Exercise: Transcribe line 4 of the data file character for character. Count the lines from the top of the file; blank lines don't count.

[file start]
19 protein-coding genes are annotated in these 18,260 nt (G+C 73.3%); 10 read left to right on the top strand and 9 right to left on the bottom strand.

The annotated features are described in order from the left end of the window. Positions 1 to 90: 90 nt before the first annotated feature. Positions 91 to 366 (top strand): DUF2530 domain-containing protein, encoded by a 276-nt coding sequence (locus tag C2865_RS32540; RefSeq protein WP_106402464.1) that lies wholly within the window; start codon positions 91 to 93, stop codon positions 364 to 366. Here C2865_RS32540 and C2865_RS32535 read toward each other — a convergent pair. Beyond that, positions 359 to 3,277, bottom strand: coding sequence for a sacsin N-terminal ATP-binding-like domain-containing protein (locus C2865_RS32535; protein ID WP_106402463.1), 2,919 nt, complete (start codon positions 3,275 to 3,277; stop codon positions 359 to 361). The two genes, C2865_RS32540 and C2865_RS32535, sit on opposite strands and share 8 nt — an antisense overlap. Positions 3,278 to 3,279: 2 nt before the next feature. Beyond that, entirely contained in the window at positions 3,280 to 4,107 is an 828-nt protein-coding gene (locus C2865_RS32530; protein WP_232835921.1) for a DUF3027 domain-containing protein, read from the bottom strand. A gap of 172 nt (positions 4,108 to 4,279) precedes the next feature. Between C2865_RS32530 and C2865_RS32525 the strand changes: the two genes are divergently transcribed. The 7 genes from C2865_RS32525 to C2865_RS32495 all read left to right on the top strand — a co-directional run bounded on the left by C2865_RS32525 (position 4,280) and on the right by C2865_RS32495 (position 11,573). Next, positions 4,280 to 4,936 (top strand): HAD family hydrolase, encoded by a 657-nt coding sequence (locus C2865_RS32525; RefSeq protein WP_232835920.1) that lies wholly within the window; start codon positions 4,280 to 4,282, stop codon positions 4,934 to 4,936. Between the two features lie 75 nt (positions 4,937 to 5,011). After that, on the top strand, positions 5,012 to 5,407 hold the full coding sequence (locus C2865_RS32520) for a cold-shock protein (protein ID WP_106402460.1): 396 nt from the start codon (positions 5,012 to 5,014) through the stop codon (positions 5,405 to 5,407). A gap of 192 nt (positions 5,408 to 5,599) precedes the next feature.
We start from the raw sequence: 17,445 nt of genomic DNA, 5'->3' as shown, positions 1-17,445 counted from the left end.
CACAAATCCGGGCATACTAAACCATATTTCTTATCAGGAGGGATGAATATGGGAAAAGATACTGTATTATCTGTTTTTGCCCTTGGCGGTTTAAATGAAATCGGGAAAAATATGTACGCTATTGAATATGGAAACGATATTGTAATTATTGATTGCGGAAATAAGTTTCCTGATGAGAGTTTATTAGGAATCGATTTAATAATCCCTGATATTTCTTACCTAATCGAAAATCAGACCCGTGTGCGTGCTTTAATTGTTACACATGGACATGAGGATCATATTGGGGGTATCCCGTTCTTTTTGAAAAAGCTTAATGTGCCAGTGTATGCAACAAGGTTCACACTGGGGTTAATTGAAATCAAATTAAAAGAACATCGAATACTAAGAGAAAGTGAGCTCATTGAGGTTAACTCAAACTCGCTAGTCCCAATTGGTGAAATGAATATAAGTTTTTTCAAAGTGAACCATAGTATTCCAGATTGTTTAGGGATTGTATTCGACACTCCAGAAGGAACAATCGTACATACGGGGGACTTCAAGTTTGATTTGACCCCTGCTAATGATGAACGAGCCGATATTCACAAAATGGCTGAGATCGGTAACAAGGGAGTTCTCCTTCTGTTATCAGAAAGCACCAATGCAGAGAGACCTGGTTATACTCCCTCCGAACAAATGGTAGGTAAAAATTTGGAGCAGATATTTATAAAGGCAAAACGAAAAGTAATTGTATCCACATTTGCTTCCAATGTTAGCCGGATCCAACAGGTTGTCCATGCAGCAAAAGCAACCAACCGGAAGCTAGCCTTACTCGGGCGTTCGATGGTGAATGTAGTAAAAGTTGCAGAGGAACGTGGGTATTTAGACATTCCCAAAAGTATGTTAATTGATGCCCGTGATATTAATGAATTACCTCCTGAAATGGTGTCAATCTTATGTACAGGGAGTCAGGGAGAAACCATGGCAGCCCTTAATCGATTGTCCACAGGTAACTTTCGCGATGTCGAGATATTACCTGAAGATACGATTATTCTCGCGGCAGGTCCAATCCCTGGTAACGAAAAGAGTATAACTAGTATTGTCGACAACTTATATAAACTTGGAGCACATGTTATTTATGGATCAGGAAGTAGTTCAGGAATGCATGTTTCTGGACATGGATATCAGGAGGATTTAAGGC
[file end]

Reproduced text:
CACAAATCCGGGCATACTAAACCATATTTCTTATCAGGAGGGATGAATATGGGAAAAGATACTGTATTATCTGTTTTTGCCCTTGGCGGTTTAAATGAAATCGGGAAAAATATGTACGCTATTGAATATGGAAACGATATTGTAATTATTGATTGCGGAAATAAGTTTCCTGATGAGAGTTTATTAGGAATCGATTTAATAATCCCTGATATTTCTTACCTAATCGAAAATCAGACCCGTGTGCGTGCTTTAATTGTTACACATGGACATGAGGATCATATTGGGGGTATCCCGTTCTTTTTGAAAAAGCTTAATGTGCCAGTGTATGCAACAAGGTTCACACTGGGGTTAATTGAAATCAAATTAAAAGAACATCGAATACTAAGAGAAAGTGAGCTCATTGAGGTTAACTCAAACTCGCTAGTCCCAATTGGTGAAATGAATATAAGTTTTTTCAAAGTGAACCATAGTATTCCAGATTGTTTAGGGATTGTATTCGACACTCCAGAAGGAACAATCGTACATACGGGGGACTTCAAGTTTGATTTGACCCCTGCTAATGATGAACGAGCCGATATTCACAAAATGGCTGAGATCGGTAACAAGGGAGTTCTCCTTCTGTTATCAGAAAGCACCAATGCAGAGAGACCTGGTTATACTCCCTCCGAACAAATGGTAGGTAAAAATTTGGAGCAGATATTTATAAAGGCAAAACGAAAAGTAATTGTATCCACATTTGCTTCCAATGTTAGCCGGATCCAACAGGTTGTCCATGCAGCAAAAGCAACCAACCGGAAGCTAGCCTTACTCGGGCGTTCGATGGTGAATGTAGTAAAAGTTGCAGAGGAACGTGGGTATTTAGACATTCCCAAAAGTATGTTAATTGATGCCCGTGATATTAATGAATTACCTCCTGAAATGGTGTCAATCTTATGTACAGGGAGTCAGGGAGAAACCATGGCAGCCCTTAATCGATTGTCCACAGGTAACTTTCGCGATGTCGAGATATTACCTGAAGATACGATTATTCTCGCGGCAGGTCCAATCCCTGGTAACGAAAAGAGTATAACTAGTATTGTCGACAACTTATATAAACTTGGAGCACATGTTATTTATGGATCAGGAAGTAGTTCAGGAATGCATGTTTCTGGACATGGATATCAGGAGGATTTAAGGC